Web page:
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Who gets Bipolar Disorder?

Bipolar Disorder is a brain disorder and it runs in families. The risk of Bipolar Disorder is nearly tenfold higher in first degree-relatives of those affected with bipolar disorder when compared to the general population. There is no bipolar gene but studies have shown that it is connected to a genetic makeup, so it is rather about a combination of genes than a single gene that gives an individual the risk of developing Bipolar Disorder.

 

While there is no evidence for environmental factors causing Bipolar Disorder, trauma, stress and major life events can trigger the onset of Bipolar Disorder or bipolar episodes.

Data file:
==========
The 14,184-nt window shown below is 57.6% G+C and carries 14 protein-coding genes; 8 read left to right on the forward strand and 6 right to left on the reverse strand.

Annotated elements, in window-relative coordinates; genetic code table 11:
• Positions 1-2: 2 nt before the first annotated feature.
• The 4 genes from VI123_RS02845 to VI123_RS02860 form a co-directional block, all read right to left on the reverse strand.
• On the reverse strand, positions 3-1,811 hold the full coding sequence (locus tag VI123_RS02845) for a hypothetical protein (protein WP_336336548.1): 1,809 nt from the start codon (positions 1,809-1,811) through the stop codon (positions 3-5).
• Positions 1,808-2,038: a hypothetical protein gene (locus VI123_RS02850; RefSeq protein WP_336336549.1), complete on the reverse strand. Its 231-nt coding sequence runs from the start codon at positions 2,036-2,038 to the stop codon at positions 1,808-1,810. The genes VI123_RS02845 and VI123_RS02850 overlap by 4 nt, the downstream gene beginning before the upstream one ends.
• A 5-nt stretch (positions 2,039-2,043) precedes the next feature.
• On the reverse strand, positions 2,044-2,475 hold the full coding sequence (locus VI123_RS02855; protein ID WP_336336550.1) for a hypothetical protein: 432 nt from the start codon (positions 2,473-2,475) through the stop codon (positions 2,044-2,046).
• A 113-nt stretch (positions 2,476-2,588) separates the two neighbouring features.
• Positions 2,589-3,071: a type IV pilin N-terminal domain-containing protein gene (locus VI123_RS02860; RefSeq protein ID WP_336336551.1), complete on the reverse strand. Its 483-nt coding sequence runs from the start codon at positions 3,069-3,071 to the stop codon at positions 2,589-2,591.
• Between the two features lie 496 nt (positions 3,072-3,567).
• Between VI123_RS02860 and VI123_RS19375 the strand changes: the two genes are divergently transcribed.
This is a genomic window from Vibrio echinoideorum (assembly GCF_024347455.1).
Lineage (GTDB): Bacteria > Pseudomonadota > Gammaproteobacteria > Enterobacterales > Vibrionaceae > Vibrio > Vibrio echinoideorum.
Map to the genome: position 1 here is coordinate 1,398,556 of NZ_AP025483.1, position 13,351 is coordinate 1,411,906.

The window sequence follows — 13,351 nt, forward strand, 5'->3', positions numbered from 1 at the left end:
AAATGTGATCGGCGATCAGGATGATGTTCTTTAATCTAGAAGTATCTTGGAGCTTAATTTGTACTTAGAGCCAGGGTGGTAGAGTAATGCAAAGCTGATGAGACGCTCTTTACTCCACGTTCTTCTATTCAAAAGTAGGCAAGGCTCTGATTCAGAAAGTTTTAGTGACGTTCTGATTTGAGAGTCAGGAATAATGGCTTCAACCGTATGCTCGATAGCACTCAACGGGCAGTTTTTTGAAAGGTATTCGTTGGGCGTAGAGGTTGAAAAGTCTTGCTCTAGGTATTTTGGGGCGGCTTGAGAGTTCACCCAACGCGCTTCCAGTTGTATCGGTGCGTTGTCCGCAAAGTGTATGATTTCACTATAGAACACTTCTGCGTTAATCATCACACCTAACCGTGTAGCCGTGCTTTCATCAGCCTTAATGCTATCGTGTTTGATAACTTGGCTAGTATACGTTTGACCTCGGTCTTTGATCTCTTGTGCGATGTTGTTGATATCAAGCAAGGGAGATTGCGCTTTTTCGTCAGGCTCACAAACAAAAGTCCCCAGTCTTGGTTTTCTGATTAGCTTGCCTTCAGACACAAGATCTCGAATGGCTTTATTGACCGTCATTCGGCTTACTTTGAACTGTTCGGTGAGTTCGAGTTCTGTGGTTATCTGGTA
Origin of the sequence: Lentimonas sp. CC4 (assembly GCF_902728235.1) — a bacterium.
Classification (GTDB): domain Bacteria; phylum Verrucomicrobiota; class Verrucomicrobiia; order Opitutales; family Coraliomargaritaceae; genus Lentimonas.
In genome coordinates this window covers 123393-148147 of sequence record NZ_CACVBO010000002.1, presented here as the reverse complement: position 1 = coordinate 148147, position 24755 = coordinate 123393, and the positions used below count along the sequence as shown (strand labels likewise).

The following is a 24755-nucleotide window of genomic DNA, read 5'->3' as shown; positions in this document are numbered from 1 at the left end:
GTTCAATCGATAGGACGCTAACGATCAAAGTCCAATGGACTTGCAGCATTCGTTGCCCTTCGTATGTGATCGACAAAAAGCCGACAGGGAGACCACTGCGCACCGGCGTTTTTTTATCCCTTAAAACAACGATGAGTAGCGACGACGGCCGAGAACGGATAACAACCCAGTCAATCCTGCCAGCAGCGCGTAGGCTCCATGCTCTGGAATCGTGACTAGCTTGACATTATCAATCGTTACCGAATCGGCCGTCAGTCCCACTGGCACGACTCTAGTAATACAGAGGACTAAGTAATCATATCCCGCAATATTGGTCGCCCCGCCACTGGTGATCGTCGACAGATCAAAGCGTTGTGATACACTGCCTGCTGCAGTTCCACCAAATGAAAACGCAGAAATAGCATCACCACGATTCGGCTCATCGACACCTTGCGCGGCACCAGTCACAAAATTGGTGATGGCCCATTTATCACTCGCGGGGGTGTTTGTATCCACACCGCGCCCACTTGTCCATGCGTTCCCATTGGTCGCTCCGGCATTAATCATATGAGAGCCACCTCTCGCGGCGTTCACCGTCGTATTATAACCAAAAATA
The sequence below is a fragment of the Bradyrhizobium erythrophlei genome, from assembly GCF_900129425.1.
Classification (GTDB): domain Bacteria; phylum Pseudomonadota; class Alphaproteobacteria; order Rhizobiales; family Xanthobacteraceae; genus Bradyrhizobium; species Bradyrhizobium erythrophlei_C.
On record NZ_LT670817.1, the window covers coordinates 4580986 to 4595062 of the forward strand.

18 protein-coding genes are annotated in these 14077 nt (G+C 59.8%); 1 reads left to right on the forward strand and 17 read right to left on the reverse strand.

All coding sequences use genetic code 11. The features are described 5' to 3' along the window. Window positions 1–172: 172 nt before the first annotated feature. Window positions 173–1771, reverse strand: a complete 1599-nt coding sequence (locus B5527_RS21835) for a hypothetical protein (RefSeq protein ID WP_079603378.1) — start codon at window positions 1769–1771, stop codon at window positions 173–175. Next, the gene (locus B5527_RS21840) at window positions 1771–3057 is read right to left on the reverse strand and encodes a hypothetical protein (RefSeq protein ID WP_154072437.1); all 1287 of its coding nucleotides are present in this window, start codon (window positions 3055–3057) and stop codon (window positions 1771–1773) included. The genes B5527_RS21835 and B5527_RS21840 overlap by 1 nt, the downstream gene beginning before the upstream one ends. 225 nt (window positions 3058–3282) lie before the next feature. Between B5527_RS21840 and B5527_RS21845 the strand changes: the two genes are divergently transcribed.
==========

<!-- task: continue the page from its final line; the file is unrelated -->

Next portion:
When someone develops bipolar disorder, it usually starts when they're in late adolescence or young adulthood. Rarely, it can happen earlier in childhood. Men and women are equally likely to get it. Women are somewhat more likely than men to go through "rapid cycling," which is having four or more distinct mood episodes within a year. Women also tend to spend more time depressed than men with bipolar disorder.

Many people with the condition abuse alcohol or other drugs when manic or depressed. People with bipolar disorder are more likely to have seasonal depression, coexisting anxiety disorders, post-traumatic stress disorder, and obsessive-compulsive disorder. So the risk of comorbidity is high.

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